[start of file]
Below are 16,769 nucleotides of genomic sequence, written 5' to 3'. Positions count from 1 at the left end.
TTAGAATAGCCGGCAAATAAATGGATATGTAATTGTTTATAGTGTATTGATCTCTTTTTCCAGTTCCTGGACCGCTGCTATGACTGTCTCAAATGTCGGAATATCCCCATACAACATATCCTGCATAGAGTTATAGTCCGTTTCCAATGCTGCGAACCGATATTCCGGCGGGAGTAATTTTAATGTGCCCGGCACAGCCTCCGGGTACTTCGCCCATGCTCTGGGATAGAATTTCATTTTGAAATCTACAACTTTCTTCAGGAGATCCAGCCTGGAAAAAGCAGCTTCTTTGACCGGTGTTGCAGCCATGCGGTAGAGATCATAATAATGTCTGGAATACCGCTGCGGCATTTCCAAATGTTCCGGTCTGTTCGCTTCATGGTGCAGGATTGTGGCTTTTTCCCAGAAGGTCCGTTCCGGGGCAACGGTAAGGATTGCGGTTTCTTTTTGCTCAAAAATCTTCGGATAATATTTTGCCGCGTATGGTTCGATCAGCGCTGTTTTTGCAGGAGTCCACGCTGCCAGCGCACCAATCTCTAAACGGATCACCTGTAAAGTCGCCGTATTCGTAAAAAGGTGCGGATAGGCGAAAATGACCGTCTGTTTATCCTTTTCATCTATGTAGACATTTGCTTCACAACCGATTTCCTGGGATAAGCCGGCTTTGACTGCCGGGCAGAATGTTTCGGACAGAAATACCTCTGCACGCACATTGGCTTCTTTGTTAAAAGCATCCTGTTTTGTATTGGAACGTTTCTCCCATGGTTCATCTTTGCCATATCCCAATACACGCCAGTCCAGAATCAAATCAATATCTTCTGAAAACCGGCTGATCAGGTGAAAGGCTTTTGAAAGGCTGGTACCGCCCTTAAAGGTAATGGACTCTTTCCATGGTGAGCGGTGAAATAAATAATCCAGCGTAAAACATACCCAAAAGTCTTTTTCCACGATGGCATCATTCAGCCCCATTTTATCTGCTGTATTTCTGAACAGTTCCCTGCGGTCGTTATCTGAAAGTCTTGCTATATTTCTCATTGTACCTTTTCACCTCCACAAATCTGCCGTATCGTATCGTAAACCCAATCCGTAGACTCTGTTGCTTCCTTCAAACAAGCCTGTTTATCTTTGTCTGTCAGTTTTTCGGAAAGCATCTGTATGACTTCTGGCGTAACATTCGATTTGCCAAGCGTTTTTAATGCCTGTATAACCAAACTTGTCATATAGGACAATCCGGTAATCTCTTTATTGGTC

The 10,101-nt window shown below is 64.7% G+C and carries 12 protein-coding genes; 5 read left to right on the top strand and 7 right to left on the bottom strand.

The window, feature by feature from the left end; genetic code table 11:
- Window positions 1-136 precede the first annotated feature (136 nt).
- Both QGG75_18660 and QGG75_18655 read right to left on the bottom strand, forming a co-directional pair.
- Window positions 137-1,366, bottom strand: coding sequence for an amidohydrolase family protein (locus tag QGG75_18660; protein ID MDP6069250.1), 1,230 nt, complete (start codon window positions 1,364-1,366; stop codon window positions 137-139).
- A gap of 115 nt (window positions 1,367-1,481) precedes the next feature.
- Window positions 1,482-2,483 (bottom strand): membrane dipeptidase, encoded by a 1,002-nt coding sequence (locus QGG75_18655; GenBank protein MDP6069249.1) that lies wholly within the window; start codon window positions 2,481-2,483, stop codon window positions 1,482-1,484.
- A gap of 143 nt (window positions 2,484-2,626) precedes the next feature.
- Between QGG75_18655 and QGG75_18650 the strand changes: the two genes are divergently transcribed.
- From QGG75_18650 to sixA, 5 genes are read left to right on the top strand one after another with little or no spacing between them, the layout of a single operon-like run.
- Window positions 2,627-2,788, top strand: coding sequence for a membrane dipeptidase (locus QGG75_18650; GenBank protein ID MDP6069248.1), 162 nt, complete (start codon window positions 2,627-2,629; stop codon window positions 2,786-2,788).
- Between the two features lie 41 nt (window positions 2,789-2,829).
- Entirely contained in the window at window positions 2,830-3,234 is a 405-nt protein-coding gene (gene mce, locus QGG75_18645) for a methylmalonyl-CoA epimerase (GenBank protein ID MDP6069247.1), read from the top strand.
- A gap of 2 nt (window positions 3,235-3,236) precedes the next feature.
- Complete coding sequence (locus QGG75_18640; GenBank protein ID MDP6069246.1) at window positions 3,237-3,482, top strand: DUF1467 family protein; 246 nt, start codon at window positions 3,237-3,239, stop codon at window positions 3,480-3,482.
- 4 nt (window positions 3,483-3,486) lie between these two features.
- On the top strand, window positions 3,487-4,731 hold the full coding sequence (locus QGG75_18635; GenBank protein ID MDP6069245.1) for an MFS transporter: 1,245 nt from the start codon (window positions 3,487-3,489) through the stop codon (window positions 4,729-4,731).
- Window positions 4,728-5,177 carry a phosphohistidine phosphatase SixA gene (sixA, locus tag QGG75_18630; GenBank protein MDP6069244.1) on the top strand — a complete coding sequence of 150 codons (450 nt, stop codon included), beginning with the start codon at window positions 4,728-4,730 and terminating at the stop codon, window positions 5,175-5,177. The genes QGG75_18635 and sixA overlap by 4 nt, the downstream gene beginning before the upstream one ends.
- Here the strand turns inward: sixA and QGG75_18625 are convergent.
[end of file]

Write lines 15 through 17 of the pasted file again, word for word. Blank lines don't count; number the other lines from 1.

- Entirely contained in the window at window positions 2,830-3,234 is a 405-nt protein-coding gene (gene mce, locus QGG75_18645) for a methylmalonyl-CoA epimerase (GenBank protein ID MDP6069247.1), read from the top strand.
- A gap of 2 nt (window positions 3,235-3,236) precedes the next feature.
- Complete coding sequence (locus QGG75_18640; GenBank protein ID MDP6069246.1) at window positions 3,237-3,482, top strand: DUF1467 family protein; 246 nt, start codon at window positions 3,237-3,239, stop codon at window positions 3,480-3,482.